To get into park, for example, you push a little button on the gearshift. As many times as I did that, I kept finding myself wanted to push the stick all the way forward, like in every other automatic in the known world. And there was a little trigger system for going into reverse, and I think releasing park that somehow always seemed to confound me for a moment — plus the indicator of what gear you're actually in isn't done by mechanical position, but by a little green LED on the stick.
I get that it's advanced and all, but it feels like needless over-complication.
There’s the usual assortment of toys in the F-Type: a pair of full-color LCD screens, backup camera, the ability to control all sorts of performance characteristics individually, start/stop, all that stuff we’ve come to expect. There’s also a nice set of stuff just for theater, like the raising/lowering air vents and the door handles that get excited and pop out when you arrive.
My favorite is how when you toggle the fighter-jet inspired switch to go into sport/performance/whatever mode all the instrument lights turn this menacing blood red, making your passenger likely wonder just what the hell they’ve gotten themselves into. It’s fun.
Jaguar expects that half the F-Types sold will be V8s. And I’m pretty sure the reason behind every one of those $25,000 decisions will be the sound. That sound is like a Pavlovian bell designed to make people cough up tens of thousands of dollars, and when you hear it, you can’t blame them.
What’s even more fun is that you can choose when you want to make the glorious racket, thanks to a little button on the center console that looks like a pair of binoculars or WALL-E’s eyes. Pushing that button opens a little electronically-operated valve in the rear section of the exhaust that makes the pipes essentially open, improving performance, sure, but it’s really all about the noise.
The V8’s sound is gruff and loud, with rumbles and kidney-stone-crushing roars and terrific burbles and belches when you let off the throttle at speed. The V6 has a good sound as well, but it’s quite different and just can’t compete with the big V8 rumble.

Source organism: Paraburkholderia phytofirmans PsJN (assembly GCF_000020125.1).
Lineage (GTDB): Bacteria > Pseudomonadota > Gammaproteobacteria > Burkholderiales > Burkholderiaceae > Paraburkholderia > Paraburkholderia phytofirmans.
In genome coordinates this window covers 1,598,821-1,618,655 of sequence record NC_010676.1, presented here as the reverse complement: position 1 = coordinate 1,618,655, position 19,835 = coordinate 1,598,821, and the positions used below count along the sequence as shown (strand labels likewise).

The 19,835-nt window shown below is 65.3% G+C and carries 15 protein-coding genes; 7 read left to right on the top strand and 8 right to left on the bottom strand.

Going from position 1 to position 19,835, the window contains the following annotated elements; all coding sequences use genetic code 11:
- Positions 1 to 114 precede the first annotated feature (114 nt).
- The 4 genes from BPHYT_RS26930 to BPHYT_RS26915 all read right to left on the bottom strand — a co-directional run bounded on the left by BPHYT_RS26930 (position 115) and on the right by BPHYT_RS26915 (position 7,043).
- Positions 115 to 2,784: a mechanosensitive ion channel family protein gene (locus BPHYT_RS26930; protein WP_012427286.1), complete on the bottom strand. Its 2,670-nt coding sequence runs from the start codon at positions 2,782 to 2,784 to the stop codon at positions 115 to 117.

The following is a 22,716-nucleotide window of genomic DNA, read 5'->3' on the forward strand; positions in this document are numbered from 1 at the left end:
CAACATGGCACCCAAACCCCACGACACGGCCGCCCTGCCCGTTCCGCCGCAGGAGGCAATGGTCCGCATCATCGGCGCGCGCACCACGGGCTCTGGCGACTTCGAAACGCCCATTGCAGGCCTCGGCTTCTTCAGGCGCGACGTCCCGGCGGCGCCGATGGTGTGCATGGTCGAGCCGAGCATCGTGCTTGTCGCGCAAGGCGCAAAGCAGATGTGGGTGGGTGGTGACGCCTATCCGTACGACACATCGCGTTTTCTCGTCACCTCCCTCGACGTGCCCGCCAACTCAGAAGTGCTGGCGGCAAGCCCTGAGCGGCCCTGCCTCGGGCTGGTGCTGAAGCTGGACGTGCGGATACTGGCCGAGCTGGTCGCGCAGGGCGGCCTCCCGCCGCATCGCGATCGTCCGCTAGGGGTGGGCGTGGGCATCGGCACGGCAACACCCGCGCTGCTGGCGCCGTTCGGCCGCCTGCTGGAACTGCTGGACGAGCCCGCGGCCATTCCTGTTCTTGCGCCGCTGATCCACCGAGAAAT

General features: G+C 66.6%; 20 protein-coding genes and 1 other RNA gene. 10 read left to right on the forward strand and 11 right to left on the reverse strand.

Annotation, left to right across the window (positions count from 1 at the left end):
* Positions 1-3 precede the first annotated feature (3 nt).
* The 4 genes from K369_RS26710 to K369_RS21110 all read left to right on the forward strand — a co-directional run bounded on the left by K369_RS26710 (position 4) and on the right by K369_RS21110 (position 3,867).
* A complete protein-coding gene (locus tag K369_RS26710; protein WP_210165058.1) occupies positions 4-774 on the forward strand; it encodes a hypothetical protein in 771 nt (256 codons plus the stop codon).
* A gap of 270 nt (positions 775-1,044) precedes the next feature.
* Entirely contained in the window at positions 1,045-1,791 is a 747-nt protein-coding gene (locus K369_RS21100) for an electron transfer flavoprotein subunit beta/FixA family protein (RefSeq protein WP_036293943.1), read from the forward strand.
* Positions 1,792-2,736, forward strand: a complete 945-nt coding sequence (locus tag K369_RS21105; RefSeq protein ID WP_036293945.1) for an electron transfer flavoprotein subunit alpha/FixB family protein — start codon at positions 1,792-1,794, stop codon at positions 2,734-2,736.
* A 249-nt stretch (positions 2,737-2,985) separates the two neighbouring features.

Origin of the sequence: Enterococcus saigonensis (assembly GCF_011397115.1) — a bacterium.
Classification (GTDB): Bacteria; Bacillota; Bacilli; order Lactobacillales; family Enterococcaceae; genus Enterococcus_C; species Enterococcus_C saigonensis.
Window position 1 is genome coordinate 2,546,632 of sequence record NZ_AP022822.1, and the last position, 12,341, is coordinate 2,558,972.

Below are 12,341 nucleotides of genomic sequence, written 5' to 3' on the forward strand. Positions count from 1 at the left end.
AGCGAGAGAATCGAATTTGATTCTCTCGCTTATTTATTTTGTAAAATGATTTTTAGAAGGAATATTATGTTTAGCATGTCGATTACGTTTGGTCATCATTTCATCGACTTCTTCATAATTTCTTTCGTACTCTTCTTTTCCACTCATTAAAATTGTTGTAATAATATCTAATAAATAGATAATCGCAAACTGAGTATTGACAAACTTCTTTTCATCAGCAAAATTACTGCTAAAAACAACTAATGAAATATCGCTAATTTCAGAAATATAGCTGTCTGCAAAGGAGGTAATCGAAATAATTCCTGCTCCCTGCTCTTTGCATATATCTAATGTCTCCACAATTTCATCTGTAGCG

There’s a high-end audio system in there as well, but to be honest, I wasn’t ever tempted to even try it. I’m sure it’s great.
From a lack of sound perspective, the padded, multi-layer glass window’d top does a good job of keeping out road noise, even at highway speeds. With the top down, as god intended, there is a fair amount of road and wind noise. That’s not shocking when you think about your head moving through the air at 70+ MPH, but it does make conversation a bit labored.
This one is a bit tricky, since I’d subtract an entire point for the V8 version. The base V6 starts at $69,000, and I think at that level the F-Type is a pretty good value. The extra 40 horses to go to the V6 S will cost you about $11,000 more, and going to the V8 will set you back $92,000. The one I tested was over $109,000, and while not supercar money, that’s a big pile of cash.
I think the real value sweet spot here is the V6, but personally I’d really love to see a stripper version of the F-Type with Jaguar’s nice 2L turbo 4. Put a conventional manual transmission in something like that and take out the motorized vents and door handles, get rid of a lot of that leather wrapping and the heavy, trunk-eating start/stop system, and sell it for $45K - $50K and Jaguar would have a terrific upscale Miata or Boxter fighter. I think it would be incredible. The engineers and designers liked the idea, saying they’d consider it, but it, of course, would have to make money. They’ve gotta keep supporting Tata so they can make those Nanos, after all.
One little unusual thing that happened was the check engine light turned on in V8 I was driving. The engineer told me it was probably nothing (if people just did everything I ever said, we’d know for sure) and I’m sure he’s right. Still, I’ve never had that happen on a press drive before. Maybe it’s a little Lucas Electrics easter egg tribute.
I came away from my long drive in the F-Type very impressed with the car. It has a solid mix of easy driving and genuine performance potential, wrapped in a striking body and making all the right noises. I’d say record the V8 audio on your phone and listen to it several times a day, but buy one of the V6s.
Engine: 3L Supercharged V6 / 5L Supercharged V8
Power: (V6) 340 HP at 6,500 RPM/332 LB-FT at 3,500 RPM / (V6 S) 380 HP at 6,500 RPM/339 LB-FT at 3,500 RPM / (V8) 495 HP at 6,500 RPM/460 LB-FT at 3,500 RPM
Transmission: Eight-speed 'Quickshift' automatic (ZF)
0-60 Time: V6: 5.1 / V6 S 4.8 / V8 4.2
Top Speed: 186 mph
Drivetrain: Rear-Wheel Drive
Curb Weight: (V6) 3,521 Pounds, (V6 S) 3,558 Pounds, (V8) 3,671 Pounds
Seating: 2 people (minimal fooling around potential)
MPG: (V6) 20 City/28 Highway, (V6 S) 19 City/27 Highway, (V8) 16 City/23 Highway
MSRP: (V6) $69,000, (V6 S) $81,000, (V8) $92,000 (V8 tested at $109,000)